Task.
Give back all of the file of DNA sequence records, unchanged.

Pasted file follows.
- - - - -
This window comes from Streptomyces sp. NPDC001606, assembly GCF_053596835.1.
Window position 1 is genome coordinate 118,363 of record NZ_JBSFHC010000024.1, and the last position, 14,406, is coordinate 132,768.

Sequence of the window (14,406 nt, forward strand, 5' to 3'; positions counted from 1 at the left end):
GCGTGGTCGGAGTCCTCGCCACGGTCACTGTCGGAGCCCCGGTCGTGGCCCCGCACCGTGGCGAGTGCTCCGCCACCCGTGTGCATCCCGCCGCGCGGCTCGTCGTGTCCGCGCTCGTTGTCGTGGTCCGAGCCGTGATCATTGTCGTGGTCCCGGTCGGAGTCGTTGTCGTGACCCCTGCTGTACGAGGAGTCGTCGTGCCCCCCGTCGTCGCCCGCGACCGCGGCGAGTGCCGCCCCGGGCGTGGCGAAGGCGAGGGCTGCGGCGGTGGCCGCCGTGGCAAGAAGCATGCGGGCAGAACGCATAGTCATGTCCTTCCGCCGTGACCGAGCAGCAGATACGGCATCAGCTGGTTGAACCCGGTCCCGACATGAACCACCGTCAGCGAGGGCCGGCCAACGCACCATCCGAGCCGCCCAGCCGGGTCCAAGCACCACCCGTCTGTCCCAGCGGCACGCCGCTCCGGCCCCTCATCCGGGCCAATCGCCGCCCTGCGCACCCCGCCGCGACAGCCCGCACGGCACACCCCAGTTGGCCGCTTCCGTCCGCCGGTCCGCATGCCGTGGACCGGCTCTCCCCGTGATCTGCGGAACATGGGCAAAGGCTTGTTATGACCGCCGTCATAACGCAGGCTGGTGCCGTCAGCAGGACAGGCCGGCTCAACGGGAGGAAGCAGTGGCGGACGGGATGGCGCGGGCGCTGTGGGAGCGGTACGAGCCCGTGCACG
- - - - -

This window comes from Streptomyces sp. NPDC001606, assembly GCF_053596835.1.
Window position 1 is genome coordinate 118,363 of record NZ_JBSFHC010000024.1, and the last position, 14,406, is coordinate 132,768.

Sequence of the window (14,406 nt, forward strand, 5' to 3'; positions counted from 1 at the left end):
GCGTGGTCGGAGTCCTCGCCACGGTCACTGTCGGAGCCCCGGTCGTGGCCCCGCACCGTGGCGAGTGCTCCGCCACCCGTGTGCATCCCGCCGCGCGGCTCGTCGTGTCCGCGCTCGTTGTCGTGGTCCGAGCCGTGATCATTGTCGTGGTCCCGGTCGGAGTCGTTGTCGTGACCCCTGCTGTACGAGGAGTCGTCGTGCCCCCCGTCGTCGCCCGCGACCGCGGCGAGTGCCGCCCCGGGCGTGGCGAAGGCGAGGGCTGCGGCGGTGGCCGCCGTGGCAAGAAGCATGCGGGCAGAACGCATAGTCATGTCCTTCCGCCGTGACCGAGCAGCAGATACGGCATCAGCTGGTTGAACCCGGTCCCGACATGAACCACCGTCAGCGAGGGCCGGCCAACGCACCATCCGAGCCGCCCAGCCGGGTCCAAGCACCACCCGTCTGTCCCAGCGGCACGCCGCTCCGGCCCCTCATCCGGGCCAATCGCCGCCCTGCGCACCCCGCCGCGACAGCCCGCACGGCACACCCCAGTTGGCCGCTTCCGTCCGCCGGTCCGCATGCCGTGGACCGGCTCTCCCCGTGATCTGCGGAACATGGGCAAAGGCTTGTTATGACCGCCGTCATAACGCAGGCTGGTGCCGTCAGCAGGACAGGCCGGCTCAACGGGAGGAAGCAGTGGCGGACGGGATGGCGCGGGCGCTGTGGGAGCGGTACGAGCCCGTGCACG